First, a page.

The Indonesian article titled Pulau Sepa, Jakarta is also featured in Travel Fotografi magazine, Volume 18.
On the white sand beach of Sepa Island, among the vast archipelago of the Thousand Islands, a Spaniard leaned against the breeze while sharing the beauty of the islands formation far ahead with a person next to him. He muttered in awe that he had never seen anything like this in his long journey as an avid traveler. It is not a rocket science to envisage how high the district development will have leveraged the wealth of the islands and their scattered local inhabitants, if and when it happened. But rapid development has not reached this edge, considered to be one of the farthest parts of the district from the north coast of Jakarta. Infrastructure to support tourism grows at a slow pace in the past years. It is evident in the number of tourists that does not see significant increase from time to time. Boat traffic is scant compared to the size. Trip from and to Sepa island, for instance, is fixed on once every day, including weekends. One boat carries a maximum of total 40 passengers. Country policy that favors domestic tourism, or lack thereof, seems to resonate merely in an empty chamber.
Much ado about nothing
Visitors in Sepa Island enjoy each moment in seclusion. The noise that came from an elated boy could be heard throughout the beach, and quickly swallowed by the unremitting splashes of water. Two and a half hour from Jakarta, people needed time to adjust to the completely new kind of leisure experience, something that gave a sense of momentary isolation. Many found themselves an ample of time to do just about anything they wanted, nothing. A band of café musicians were also stranded there on the weekend. They brought with them high-pitch voice and stage noise that only lasted during lunch or dinner time. Then we returned the occasion again to the symphony of the calm nature.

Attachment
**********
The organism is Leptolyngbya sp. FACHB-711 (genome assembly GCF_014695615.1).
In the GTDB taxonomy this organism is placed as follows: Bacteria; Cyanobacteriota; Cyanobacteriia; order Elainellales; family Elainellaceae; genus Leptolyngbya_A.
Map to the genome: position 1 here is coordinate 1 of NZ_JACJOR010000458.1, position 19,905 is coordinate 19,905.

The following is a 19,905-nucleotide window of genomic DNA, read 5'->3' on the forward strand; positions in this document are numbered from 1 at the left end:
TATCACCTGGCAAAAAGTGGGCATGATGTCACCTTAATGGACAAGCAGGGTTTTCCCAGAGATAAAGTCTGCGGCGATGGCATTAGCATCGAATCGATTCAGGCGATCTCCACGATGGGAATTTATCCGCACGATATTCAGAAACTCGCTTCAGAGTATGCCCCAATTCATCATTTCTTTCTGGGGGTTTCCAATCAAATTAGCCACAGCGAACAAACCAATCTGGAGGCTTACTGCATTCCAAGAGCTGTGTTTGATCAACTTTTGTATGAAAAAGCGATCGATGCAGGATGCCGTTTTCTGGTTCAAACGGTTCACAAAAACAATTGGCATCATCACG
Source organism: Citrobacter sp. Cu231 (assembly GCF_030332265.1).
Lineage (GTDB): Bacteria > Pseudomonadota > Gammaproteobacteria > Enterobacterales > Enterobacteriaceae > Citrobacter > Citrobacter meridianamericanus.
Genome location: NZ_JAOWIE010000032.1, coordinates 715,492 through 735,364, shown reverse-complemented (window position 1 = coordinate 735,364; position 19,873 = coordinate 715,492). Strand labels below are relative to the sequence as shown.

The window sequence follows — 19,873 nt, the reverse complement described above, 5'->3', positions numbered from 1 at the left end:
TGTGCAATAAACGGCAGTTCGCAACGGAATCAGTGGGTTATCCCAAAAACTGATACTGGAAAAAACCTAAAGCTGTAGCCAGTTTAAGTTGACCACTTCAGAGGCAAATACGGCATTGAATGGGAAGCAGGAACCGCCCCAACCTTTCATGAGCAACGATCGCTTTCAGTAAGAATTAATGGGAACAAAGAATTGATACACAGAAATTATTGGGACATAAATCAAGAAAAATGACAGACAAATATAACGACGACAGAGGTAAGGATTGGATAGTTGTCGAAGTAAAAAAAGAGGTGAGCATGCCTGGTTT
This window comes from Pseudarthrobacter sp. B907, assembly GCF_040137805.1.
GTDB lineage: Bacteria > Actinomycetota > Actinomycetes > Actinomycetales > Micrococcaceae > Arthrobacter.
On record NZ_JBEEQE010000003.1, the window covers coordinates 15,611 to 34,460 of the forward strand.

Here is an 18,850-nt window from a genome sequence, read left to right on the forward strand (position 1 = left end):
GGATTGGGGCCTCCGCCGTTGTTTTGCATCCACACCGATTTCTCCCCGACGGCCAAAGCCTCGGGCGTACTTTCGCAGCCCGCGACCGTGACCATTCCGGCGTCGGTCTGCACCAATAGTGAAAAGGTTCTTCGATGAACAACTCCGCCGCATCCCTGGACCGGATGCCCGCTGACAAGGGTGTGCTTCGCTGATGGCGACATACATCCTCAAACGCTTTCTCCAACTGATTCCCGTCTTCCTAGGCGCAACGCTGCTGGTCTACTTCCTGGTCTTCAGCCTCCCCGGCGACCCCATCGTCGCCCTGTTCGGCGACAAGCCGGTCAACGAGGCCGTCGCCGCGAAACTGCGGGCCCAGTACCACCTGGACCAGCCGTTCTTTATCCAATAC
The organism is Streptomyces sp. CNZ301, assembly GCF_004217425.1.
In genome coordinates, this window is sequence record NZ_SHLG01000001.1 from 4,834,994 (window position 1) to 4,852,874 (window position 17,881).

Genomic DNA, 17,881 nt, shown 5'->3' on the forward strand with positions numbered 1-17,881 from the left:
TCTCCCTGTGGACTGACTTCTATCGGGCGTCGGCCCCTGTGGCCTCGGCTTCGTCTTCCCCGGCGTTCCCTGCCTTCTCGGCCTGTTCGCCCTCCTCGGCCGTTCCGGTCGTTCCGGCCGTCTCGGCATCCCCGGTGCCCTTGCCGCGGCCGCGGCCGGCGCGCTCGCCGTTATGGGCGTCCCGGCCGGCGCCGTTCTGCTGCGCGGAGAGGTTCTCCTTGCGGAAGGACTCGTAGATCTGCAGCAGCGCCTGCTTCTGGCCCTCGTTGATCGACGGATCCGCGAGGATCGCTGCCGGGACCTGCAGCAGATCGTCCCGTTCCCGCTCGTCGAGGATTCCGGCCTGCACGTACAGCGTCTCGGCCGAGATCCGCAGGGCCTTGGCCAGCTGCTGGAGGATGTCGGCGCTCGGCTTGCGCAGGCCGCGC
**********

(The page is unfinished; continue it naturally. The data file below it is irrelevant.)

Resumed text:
No treasure island
Natural beauty like this still claims major parts of the Thousand Islands. Biodiversity on land or sea, though not remarkably varied, does not change since the formation of the islands took shapes long time ago. Unfortunately presence of modern humans leaves traces in the form of consumable wastes in some parts more likely visited. Some other interior part of the uninhabited island like this was left with, if any, minimal traces of humans’ visitation. By the time we journeyed into approximately a third of the island’s total diameter, all we had encountered was monotonous types of floras. We left with boredom. Sepa Island, with over two dozens of cottages built since it was opened for tourists, surprisingly holds an endemic fauna referred to by the locals “the locals”. They are a few giant lizards, a meter and half in length, untamed, yet shy of humans.
Reclining on a seat adjusted to this view is a treat no one can refuse. A fixed one trip per day to this island means that nothing would get in your sight to enjoy this scenery for the rest of the day, alone, except for occasionally seeing people renting kayaks, jet skis, or traditional boats to play around the vicinity. Perhaps this surpasses all the expectation. However there is so much to be done should the country aims to rake in more money through tourism industry. Improved transportation means in modern times have made travel to the corner of the world so much easier. Yet Indonesia remains stumbled in repetitive jargons and exhausting promotional campaigns without optimum result. It is regarded as the malaise of this country which persists to this day. It is also seen as an irony at the time when the country has not ceased to impress the business world for consumer-driven high economic growth. But is it necessary to hurry? If rapid growth has finally made it to Sepa Island, chances are you will no longer experience the vacation there this way.